On this day in 1884 the great filmmaker Robert J Flaherty was born. He is best known for making the first kinda-sorta first feature length documentary, Nanook of the North. I get kind of tired of people claiming that it isn’t a documentary. It is clearly the film from which grew the rich documentary ecosystem we have today. I also think this attitude reflects a naivete regarding just how real are today’s documentaries. The reality is always at least distorted. The question is whether what is presented is truthful and I think that Nanook is. The full film is available online. It is well worth checking out. Flaherty went on to have an interesting and often controversial work life. Check out anything you come upon.
Anna Mae Hays is 94 today. She was the first female general in the United States military, having served in World War II and the Korean War. From 1967 until her retirement, she was chief of the Army Nurse Corps. She retired shortly after receiving the rank of general. This was also true of Elizabeth Hoisington, the second woman to reach that rank. I don’t doubt that these women deserved the rank. I suspect they deserved the rank ten years earlier. But giving out the rank to woman about to retire was probably the army trying to ease into the modern world. No one would scream too loudly, given they were retiring. And then the army could move on to giving the rank when it was deserved. Anyway, Hays and Hoisington were both trailblazers.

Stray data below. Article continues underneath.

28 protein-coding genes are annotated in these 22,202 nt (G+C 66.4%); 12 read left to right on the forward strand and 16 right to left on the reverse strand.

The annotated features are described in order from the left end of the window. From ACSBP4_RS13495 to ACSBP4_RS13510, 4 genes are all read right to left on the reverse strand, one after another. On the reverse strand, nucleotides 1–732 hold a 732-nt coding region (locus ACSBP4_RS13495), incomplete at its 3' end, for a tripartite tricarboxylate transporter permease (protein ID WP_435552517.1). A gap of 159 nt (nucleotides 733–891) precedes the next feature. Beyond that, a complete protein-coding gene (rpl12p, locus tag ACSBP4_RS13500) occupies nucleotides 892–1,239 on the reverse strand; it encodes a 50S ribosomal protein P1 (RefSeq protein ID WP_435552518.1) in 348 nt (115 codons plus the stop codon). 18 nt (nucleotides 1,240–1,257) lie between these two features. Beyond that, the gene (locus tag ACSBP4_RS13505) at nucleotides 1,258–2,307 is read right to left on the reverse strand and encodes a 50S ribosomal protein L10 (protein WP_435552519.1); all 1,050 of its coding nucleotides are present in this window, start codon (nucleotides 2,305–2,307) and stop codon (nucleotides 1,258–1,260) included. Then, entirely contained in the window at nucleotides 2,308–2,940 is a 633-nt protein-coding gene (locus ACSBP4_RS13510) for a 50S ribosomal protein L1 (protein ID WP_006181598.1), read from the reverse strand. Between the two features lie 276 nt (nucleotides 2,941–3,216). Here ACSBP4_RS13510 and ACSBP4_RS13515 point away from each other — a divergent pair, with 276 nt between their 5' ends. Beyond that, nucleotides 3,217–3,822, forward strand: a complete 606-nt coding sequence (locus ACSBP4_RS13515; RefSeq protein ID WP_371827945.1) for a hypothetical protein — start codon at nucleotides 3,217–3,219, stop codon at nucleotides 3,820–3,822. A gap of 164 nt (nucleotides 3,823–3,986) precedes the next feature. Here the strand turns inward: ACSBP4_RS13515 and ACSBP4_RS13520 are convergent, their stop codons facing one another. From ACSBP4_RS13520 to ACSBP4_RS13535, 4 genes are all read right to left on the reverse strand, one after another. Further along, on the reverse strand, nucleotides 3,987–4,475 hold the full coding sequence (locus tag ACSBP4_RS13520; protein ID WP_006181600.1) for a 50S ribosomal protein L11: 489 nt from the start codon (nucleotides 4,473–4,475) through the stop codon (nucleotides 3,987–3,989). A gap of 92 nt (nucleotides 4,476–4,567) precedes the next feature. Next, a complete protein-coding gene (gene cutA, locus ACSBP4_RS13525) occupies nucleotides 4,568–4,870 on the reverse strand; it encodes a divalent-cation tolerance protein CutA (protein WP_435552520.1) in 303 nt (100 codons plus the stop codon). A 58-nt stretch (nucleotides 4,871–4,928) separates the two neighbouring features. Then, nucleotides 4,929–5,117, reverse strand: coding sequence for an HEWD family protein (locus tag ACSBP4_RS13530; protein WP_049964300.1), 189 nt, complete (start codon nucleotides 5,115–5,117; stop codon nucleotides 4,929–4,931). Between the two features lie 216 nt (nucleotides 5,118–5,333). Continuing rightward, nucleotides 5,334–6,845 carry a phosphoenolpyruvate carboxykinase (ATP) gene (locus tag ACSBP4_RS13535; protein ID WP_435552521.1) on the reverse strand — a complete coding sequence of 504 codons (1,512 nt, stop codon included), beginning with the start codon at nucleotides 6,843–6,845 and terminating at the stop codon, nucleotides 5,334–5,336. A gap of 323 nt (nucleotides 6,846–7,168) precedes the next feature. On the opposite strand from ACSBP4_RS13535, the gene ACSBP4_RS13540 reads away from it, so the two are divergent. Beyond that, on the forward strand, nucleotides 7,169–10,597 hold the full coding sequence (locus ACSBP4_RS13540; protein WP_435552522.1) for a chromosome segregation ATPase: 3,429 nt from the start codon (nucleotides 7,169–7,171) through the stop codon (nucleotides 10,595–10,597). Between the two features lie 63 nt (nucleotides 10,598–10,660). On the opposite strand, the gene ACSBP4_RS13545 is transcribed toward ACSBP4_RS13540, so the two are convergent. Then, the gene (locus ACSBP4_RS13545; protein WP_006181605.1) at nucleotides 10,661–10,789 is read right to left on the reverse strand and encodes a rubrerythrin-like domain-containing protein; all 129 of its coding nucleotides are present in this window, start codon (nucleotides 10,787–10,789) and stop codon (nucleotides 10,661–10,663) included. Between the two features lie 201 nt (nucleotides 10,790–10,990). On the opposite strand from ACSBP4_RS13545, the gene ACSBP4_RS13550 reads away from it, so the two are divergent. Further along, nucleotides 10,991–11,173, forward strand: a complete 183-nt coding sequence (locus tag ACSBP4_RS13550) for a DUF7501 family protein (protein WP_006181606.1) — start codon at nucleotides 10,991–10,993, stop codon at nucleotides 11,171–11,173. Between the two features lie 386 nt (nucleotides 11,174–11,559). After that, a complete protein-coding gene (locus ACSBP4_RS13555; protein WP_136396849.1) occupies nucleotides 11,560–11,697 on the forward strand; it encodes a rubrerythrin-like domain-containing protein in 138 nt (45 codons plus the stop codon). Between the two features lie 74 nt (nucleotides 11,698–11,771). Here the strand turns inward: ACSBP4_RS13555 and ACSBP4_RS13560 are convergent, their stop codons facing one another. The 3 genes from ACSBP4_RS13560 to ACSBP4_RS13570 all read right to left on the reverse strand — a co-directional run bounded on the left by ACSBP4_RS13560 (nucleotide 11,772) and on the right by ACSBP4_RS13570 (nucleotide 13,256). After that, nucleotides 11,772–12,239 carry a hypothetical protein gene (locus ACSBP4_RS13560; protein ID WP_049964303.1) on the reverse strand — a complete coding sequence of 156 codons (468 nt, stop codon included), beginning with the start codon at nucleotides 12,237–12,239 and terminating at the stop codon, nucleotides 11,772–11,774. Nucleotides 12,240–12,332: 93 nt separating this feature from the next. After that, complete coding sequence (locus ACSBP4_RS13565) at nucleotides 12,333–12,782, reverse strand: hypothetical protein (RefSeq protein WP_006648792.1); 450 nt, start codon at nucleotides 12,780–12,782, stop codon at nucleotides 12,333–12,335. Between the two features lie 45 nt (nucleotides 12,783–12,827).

The excellent British film director John Schlesinger was born in 1926. He directed a wide variety of films such as Far From the Madding Crowd, Marathon Man, and the unfairly maligned Honky Tonk Freeway. But he is best remembered for Midnight Cowboy. It is essentially Waiting for Godot in New York. In the following ending to the film, see if you don’t see what I mean with regard to the interdependence of the characters. And when Joe Buck puts his arm around Ratso at the end, it still kills me.
Other birthdays: Japanese painter Kano Eitoku (1543); ventriloquist Edgar Bergen (1903); actor Hugh Beaumont (1909); songwriter Sonny Bono (1935); screenwriter Vincent Ward (58); actor Ice-T (56); tennis player John McEnroe (55); and screenwriter Eric Red (53).
The day, however, belongs to the illustrator Pamela Colman Smith who was born on this day in 1878. She was closely associated with photographer Alfred Stieglitz who felt her work had a synaesthetic (multi-sensory) sensibility. She was also friends with poet William Butler Yeats, for whom she illustrated some books. But she is best know for the Waite-Smith tarot cards. Arthur Edward Waite wrote the booklet that went along with the cards, but the cards themselves are all Smith’s. You have doubtless seen them. Pretty much all tarot cards either use her designs, or are recreations of her designs. I remember them from my childhood. (Because I was raised by Satanists!) They are wonderful. Here are some samples:
Happy birthday Pamela Colman Smith!